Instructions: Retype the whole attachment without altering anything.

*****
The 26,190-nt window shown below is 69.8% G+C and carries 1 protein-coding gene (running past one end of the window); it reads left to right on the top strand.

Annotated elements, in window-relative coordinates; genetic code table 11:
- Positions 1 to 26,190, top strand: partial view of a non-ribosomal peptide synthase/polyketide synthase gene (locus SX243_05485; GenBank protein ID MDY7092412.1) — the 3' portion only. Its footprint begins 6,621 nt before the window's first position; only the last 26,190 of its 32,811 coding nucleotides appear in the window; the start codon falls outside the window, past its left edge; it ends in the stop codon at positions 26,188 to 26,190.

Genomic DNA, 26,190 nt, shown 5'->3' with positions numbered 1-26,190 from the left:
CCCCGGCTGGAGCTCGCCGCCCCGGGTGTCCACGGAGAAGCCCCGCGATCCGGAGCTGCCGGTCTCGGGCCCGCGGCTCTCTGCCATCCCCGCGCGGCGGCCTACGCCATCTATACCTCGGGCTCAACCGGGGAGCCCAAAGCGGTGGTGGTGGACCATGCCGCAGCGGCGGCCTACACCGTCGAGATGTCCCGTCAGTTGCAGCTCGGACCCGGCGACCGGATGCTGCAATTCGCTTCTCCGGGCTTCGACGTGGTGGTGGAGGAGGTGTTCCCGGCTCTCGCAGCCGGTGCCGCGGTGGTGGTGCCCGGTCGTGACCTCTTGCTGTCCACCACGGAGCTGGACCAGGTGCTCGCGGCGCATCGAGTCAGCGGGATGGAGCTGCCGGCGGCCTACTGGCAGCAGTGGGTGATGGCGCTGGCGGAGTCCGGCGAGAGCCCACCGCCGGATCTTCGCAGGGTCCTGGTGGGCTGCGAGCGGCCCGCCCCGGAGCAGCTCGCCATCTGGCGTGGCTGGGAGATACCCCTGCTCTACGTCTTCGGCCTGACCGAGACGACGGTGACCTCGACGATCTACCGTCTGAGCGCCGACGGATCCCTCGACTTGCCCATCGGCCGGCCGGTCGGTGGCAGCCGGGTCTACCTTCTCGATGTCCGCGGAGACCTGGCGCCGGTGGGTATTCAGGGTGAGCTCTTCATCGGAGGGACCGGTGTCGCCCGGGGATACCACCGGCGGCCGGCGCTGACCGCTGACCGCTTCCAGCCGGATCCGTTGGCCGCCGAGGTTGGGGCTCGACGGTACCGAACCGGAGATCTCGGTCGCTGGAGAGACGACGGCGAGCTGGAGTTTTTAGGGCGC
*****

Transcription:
The 26,190-nt window shown below is 69.8% G+C and carries 1 protein-coding gene (running past one end of the window); it reads left to right on the top strand.

Annotated elements, in window-relative coordinates; genetic code table 11:
- Positions 1 to 26,190, top strand: partial view of a non-ribosomal peptide synthase/polyketide synthase gene (locus SX243_05485; GenBank protein ID MDY7092412.1) — the 3' portion only. Its footprint begins 6,621 nt before the window's first position; only the last 26,190 of its 32,811 coding nucleotides appear in the window; the start codon falls outside the window, past its left edge; it ends in the stop codon at positions 26,188 to 26,190.

Genomic DNA, 26,190 nt, shown 5'->3' with positions numbered 1-26,190 from the left:
CCCCGGCTGGAGCTCGCCGCCCCGGGTGTCCACGGAGAAGCCCCGCGATCCGGAGCTGCCGGTCTCGGGCCCGCGGCTCTCTGCCATCCCCGCGCGGCGGCCTACGCCATCTATACCTCGGGCTCAACCGGGGAGCCCAAAGCGGTGGTGGTGGACCATGCCGCAGCGGCGGCCTACACCGTCGAGATGTCCCGTCAGTTGCAGCTCGGACCCGGCGACCGGATGCTGCAATTCGCTTCTCCGGGCTTCGACGTGGTGGTGGAGGAGGTGTTCCCGGCTCTCGCAGCCGGTGCCGCGGTGGTGGTGCCCGGTCGTGACCTCTTGCTGTCCACCACGGAGCTGGACCAGGTGCTCGCGGCGCATCGAGTCAGCGGGATGGAGCTGCCGGCGGCCTACTGGCAGCAGTGGGTGATGGCGCTGGCGGAGTCCGGCGAGAGCCCACCGCCGGATCTTCGCAGGGTCCTGGTGGGCTGCGAGCGGCCCGCCCCGGAGCAGCTCGCCATCTGGCGTGGCTGGGAGATACCCCTGCTCTACGTCTTCGGCCTGACCGAGACGACGGTGACCTCGACGATCTACCGTCTGAGCGCCGACGGATCCCTCGACTTGCCCATCGGCCGGCCGGTCGGTGGCAGCCGGGTCTACCTTCTCGATGTCCGCGGAGACCTGGCGCCGGTGGGTATTCAGGGTGAGCTCTTCATCGGAGGGACCGGTGTCGCCCGGGGATACCACCGGCGGCCGGCGCTGACCGCTGACCGCTTCCAGCCGGATCCGTTGGCCGCCGAGGTTGGGGCTCGACGGTACCGAACCGGAGATCTCGGTCGCTGGAGAGACGACGGCGAGCTGGAGTTTTTAGGGCGC